Friday, 25 December 2015

Before I Raise that First Christmas Bumper

 Oscar Wilde said, 'Every woman becomes their mother.  That's their tragedy.  And no man becomes his.  That's his tragedy.'

  I went through a stage of being my mother around the age of thirteen.  My French teacher, Noel Picarda-Kemp, would often remind me that conjugating irregular verbs really didn't require me to low like a menopausal cow.  
  By now I've turned into Terry Allen, who worked in the Royal Opera House box office and then, when he was sacked for one curmudgeonly queeny outburst too many, in the china department in Harrods. I was lucky that he liked me and did nothing worse than send me up generally and nickname me Mrs Tiggy-Winkle. 

  'It was how you came down the main staircase carrying that box of programmes, dear.' Bifocals tilted above his receding hairline, rheumy suspicious gaze, beige spiv-suit.  'All lopsided intent, little face screwed up, sleeves past your elbows, hips swinging like an elderly washerwoman.  Mrs Tiggy-Winkle to a tee.' 
  Terry could turn apoplectic when he was working on the high turnover foyer box office kiosk in the hour before curtain up. Face empurpled, spitting down his cigarette, eyes boggling. 
  'Madame, your efforts at annoying me are clearly employing all the available neurons from your brain.'
  'SIr, a pillow is what rests against your bed's headboard; what will restrict your view of tonight's performance of Nutcracker is a 'pillar'.  No, sir, not as in 'box'.  That is what one would put letters in addressed to sir. In all likelihood postmarked in Streatham, expressing unkind sentiments and with letters cut from copies of the Mencap Magazine.'
  'Trevor, there has been a serious bomb threat made.'  Trevor Jones, house manager, was a favourite target for Terry.  'The opera house, with us all in it, is not your ship from your navy days for you to go down with in all your glory, standing on the poop deck singing "Nearer My God to Thee". So, not pooh-poohing an IRA threat, dear, but making that tannoy announcement. Remember, we don't want me making the tannoy announcement, as I can never resist signing off with Brunhilde's Battle Cry; which screams - literally - a lack of decorum.'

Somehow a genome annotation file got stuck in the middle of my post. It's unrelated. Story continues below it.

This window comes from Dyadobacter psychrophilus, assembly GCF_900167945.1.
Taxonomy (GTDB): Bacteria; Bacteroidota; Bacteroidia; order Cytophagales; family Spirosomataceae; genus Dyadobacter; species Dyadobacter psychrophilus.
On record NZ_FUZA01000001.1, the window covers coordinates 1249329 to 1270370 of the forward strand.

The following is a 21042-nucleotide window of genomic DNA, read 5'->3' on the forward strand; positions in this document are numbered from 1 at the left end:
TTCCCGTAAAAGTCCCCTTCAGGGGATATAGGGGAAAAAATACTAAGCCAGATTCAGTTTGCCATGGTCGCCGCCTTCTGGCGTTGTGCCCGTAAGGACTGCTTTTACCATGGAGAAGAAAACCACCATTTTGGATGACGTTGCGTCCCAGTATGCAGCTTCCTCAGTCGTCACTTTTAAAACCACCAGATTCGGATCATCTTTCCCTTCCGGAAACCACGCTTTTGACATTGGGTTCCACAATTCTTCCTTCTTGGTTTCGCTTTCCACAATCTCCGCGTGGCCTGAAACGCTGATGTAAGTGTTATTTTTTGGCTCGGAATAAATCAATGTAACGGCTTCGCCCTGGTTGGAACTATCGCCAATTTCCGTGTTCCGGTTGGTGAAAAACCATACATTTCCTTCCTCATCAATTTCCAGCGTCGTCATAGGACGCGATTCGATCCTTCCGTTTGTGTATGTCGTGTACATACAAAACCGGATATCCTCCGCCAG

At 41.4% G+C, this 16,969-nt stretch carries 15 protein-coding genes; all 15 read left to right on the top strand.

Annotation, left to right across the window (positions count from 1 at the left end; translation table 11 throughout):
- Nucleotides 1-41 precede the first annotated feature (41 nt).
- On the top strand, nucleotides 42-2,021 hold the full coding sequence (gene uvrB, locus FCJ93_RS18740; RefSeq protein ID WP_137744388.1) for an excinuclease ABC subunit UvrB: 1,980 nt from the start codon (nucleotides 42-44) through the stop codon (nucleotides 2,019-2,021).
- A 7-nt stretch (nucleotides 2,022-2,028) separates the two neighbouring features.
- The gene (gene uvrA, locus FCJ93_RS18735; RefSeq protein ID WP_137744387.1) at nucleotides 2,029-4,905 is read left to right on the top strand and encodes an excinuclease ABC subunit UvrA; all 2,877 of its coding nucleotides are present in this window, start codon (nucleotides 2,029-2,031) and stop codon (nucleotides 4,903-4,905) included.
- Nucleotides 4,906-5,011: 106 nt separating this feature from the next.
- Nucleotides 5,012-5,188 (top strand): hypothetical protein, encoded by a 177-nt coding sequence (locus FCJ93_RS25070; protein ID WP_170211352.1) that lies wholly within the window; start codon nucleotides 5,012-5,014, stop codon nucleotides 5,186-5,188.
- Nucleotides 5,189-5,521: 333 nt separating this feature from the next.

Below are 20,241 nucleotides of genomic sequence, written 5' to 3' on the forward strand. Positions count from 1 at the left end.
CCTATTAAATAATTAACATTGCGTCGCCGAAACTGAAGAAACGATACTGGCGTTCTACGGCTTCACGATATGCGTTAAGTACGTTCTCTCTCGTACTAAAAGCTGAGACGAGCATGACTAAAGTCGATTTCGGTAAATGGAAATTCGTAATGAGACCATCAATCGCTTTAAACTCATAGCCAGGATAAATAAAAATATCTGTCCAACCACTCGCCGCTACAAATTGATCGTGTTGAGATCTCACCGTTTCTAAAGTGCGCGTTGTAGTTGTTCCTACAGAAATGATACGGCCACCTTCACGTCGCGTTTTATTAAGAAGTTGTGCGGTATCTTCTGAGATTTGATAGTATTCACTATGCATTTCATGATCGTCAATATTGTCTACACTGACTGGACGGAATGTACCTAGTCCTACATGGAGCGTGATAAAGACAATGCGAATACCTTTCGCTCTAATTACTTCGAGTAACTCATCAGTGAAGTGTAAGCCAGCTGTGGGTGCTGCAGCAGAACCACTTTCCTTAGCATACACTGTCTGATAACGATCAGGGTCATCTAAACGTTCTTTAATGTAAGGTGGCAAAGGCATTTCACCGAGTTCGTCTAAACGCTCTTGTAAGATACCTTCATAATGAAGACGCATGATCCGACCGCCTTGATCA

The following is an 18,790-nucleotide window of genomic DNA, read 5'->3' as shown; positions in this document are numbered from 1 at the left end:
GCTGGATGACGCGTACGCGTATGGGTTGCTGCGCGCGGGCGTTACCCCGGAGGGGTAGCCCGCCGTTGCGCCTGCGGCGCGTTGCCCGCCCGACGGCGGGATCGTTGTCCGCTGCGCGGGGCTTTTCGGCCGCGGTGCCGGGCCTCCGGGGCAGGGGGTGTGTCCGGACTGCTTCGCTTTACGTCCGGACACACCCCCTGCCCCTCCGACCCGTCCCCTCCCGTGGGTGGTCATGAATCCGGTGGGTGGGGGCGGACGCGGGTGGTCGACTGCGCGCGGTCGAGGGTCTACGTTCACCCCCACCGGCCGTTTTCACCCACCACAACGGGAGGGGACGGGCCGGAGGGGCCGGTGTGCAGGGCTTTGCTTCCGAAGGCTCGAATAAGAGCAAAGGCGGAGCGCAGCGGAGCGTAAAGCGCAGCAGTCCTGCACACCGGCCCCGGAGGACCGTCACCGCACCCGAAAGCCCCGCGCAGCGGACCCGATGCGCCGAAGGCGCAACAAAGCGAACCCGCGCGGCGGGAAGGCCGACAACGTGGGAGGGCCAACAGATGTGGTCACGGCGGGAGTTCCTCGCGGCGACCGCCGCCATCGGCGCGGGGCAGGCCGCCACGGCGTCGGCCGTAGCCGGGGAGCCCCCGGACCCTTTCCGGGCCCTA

Terry, perhaps not quite unknowingly, described to me c1986 what my Christmases would be like today. 
  'Oh, why is there all this pressure and hysteria over a family Christmas? All these films about being desperate to get home to the nearest and dearest; mountaineering himalayan glaciers, mining hell frozen oven, fording tsunamis. And that's just the labrador, the bull terrier and the Siamese. Oh, I knew you'd get that reference to The Incredible Journey straight away - you and your sensitive streak.That's why it says in the house manager's book that you're forbidden to watch the last act of La Boheme - there's no mascara ever going to be made adequately waterproof. So, no, not Christmas with my family, Mrs T. Jane Austen said it perfectly about family gatherings in Emma. DInner and dessert passed away, the children brought in to be talked about in front of them - "Dull repetitions, old news, heavy jokes".  What? No, we've never played a parlour game in our lives. Except my uncle James seems to think that farting in secret is a parlour game. I don't have a television, dear, no.  Nothing I ever want to watch. Once every blue moon I buy myself a copy of the Radio Times and I sit down with it for a thorough go-through; and I tell myself that if there were just five things that I would want to watch, then I would buy myself a television.  Never are, Mrs T. I shall be in my most comfortable armchair with a dish of beef and a dish of greens on the table within easy reach; one piece of fiction, one piece of nonfiction. And I shall lift a bumper or five. Lonely?  I don't get lonely. It's the same with why I never go on holiday. If I didn't like where I was all the year round, I wouldn't stay there. I might just ring Lal, my friend Lal, at a push. He has Christmas alone. We have an on and off tradition of ringing each other and getting reduced to the giggles changing the end of A Christmas Carol. "And Tiny Tim, who had a long, lingering and agonising death, the insufferable little bastard!" See?  What else do you need of a Christmas?'



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